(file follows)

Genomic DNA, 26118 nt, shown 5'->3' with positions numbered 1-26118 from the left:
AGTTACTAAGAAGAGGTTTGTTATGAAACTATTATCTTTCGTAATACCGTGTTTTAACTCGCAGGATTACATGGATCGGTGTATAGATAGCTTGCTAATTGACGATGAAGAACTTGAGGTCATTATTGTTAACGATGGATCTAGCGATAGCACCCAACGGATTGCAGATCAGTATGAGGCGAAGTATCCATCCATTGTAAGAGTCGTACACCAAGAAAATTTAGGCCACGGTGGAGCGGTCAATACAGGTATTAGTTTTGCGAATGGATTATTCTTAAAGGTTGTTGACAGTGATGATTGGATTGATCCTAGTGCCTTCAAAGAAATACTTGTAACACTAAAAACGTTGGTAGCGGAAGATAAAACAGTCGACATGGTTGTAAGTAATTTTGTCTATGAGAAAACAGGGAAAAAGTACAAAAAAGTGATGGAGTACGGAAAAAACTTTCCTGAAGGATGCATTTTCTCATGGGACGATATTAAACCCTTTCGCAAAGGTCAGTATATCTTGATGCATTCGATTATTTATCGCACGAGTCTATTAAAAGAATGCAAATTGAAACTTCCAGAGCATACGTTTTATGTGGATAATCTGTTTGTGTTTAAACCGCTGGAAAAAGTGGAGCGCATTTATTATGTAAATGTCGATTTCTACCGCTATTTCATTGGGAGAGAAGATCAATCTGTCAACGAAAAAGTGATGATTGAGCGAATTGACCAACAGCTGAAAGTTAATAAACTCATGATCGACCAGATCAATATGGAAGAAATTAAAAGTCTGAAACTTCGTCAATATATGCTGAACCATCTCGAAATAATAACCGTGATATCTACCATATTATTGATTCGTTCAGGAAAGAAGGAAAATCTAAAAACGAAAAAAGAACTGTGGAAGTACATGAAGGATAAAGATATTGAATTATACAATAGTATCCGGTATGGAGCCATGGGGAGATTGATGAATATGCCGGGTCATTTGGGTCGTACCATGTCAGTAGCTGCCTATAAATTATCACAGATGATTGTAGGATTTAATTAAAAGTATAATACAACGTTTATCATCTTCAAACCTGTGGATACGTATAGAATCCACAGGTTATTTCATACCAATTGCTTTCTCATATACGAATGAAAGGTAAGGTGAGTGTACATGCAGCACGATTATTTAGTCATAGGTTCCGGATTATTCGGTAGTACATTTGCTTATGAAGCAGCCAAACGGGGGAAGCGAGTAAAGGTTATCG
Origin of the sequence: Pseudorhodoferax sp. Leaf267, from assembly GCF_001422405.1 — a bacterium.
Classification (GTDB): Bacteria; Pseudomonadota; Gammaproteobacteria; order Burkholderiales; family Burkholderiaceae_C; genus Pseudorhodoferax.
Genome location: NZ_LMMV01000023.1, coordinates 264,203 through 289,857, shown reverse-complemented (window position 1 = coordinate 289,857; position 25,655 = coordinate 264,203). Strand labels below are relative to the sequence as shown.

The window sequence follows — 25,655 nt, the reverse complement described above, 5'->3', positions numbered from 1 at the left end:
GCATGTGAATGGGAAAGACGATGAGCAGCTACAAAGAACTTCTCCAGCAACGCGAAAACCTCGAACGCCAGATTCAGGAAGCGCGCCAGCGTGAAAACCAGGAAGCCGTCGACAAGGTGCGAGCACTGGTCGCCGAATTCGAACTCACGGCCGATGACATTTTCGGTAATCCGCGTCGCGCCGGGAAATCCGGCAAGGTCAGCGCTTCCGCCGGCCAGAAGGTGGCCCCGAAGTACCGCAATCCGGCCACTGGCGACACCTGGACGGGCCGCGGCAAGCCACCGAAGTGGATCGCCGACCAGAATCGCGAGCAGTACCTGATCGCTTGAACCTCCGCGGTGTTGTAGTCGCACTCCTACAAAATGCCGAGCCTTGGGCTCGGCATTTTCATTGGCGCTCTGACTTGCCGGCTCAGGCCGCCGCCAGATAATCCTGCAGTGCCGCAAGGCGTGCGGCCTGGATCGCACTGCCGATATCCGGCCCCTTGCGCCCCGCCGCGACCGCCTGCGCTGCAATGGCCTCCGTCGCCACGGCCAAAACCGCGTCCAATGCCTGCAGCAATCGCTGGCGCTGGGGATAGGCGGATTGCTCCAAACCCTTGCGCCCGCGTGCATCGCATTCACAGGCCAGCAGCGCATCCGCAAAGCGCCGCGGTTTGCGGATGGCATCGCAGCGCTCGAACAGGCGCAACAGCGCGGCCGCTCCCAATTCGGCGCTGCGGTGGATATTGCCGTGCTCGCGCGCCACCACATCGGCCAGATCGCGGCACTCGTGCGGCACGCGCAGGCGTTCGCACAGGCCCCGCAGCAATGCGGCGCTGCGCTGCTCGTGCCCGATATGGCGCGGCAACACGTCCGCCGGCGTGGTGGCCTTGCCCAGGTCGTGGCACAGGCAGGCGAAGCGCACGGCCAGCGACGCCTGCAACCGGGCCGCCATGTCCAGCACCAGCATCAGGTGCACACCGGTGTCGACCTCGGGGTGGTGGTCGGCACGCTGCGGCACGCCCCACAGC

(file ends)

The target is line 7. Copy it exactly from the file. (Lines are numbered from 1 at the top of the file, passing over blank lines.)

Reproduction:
GCATGTGAATGGGAAAGACGATGAGCAGCTACAAAGAACTTCTCCAGCAACGCGAAAACCTCGAACGCCAGATTCAGGAAGCGCGCCAGCGTGAAAACCAGGAAGCCGTCGACAAGGTGCGAGCACTGGTCGCCGAATTCGAACTCACGGCCGATGACATTTTCGGTAATCCGCGTCGCGCCGGGAAATCCGGCAAGGTCAGCGCTTCCGCCGGCCAGAAGGTGGCCCCGAAGTACCGCAATCCGGCCACTGGCGACACCTGGACGGGCCGCGGCAAGCCACCGAAGTGGATCGCCGACCAGAATCGCGAGCAGTACCTGATCGCTTGAACCTCCGCGGTGTTGTAGTCGCACTCCTACAAAATGCCGAGCCTTGGGCTCGGCATTTTCATTGGCGCTCTGACTTGCCGGCTCAGGCCGCCGCCAGATAATCCTGCAGTGCCGCAAGGCGTGCGGCCTGGATCGCACTGCCGATATCCGGCCCCTTGCGCCCCGCCGCGACCGCCTGCGCTGCAATGGCCTCCGTCGCCACGGCCAAAACCGCGTCCAATGCCTGCAGCAATCGCTGGCGCTGGGGATAGGCGGATTGCTCCAAACCCTTGCGCCCGCGTGCATCGCATTCACAGGCCAGCAGCGCATCCGCAAAGCGCCGCGGTTTGCGGATGGCATCGCAGCGCTCGAACAGGCGCAACAGCGCGGCCGCTCCCAATTCGGCGCTGCGGTGGATATTGCCGTGCTCGCGCGCCACCACATCGGCCAGATCGCGGCACTCGTGCGGCACGCGCAGGCGTTCGCACAGGCCCCGCAGCAATGCGGCGCTGCGCTGCTCGTGCCCGATATGGCGCGGCAACACGTCCGCCGGCGTGGTGGCCTTGCCCAGGTCGTGGCACAGGCAGGCGAAGCGCACGGCCAGCGACGCCTGCAACCGGGCCGCCATGTCCAGCACCAGCATCAGGTGCACACCGGTGTCGACCTCGGGGTGGTGGTCGGCACGCTGCGGCACGCCCCACAGC